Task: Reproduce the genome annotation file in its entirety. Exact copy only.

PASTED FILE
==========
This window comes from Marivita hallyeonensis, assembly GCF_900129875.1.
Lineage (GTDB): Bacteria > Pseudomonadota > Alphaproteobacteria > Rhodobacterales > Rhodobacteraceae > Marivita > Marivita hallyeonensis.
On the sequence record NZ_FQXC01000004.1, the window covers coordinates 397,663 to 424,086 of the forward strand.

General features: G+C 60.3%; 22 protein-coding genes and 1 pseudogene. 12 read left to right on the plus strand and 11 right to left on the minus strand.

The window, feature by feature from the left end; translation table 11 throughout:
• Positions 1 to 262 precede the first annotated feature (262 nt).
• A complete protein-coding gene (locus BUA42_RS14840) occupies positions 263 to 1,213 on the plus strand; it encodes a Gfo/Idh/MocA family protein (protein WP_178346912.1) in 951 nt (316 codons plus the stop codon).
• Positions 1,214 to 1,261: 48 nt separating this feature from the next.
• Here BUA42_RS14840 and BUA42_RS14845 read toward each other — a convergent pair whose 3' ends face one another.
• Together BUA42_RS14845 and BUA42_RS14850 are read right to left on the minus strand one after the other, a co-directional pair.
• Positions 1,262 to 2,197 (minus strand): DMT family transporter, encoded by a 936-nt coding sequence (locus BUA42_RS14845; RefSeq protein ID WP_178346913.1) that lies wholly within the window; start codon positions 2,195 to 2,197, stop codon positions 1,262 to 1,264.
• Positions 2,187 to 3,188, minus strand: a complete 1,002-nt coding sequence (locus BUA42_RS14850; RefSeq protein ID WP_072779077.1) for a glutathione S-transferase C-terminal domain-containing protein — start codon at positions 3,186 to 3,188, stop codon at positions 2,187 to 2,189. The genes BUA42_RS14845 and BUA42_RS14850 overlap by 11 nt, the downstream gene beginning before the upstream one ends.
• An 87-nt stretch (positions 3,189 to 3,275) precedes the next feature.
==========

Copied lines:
This window comes from Marivita hallyeonensis, assembly GCF_900129875.1.
Lineage (GTDB): Bacteria > Pseudomonadota > Alphaproteobacteria > Rhodobacterales > Rhodobacteraceae > Marivita > Marivita hallyeonensis.
On the sequence record NZ_FQXC01000004.1, the window covers coordinates 397,663 to 424,086 of the forward strand.

General features: G+C 60.3%; 22 protein-coding genes and 1 pseudogene. 12 read left to right on the plus strand and 11 right to left on the minus strand.

The window, feature by feature from the left end; translation table 11 throughout:
• Positions 1 to 262 precede the first annotated feature (262 nt).
• A complete protein-coding gene (locus BUA42_RS14840) occupies positions 263 to 1,213 on the plus strand; it encodes a Gfo/Idh/MocA family protein (protein WP_178346912.1) in 951 nt (316 codons plus the stop codon).
• Positions 1,214 to 1,261: 48 nt separating this feature from the next.
• Here BUA42_RS14840 and BUA42_RS14845 read toward each other — a convergent pair whose 3' ends face one another.
• Together BUA42_RS14845 and BUA42_RS14850 are read right to left on the minus strand one after the other, a co-directional pair.
• Positions 1,262 to 2,197 (minus strand): DMT family transporter, encoded by a 936-nt coding sequence (locus BUA42_RS14845; RefSeq protein ID WP_178346913.1) that lies wholly within the window; start codon positions 2,195 to 2,197, stop codon positions 1,262 to 1,264.
• Positions 2,187 to 3,188, minus strand: a complete 1,002-nt coding sequence (locus BUA42_RS14850; RefSeq protein ID WP_072779077.1) for a glutathione S-transferase C-terminal domain-containing protein — start codon at positions 3,186 to 3,188, stop codon at positions 2,187 to 2,189. The genes BUA42_RS14845 and BUA42_RS14850 overlap by 11 nt, the downstream gene beginning before the upstream one ends.
• An 87-nt stretch (positions 3,189 to 3,275) precedes the next feature.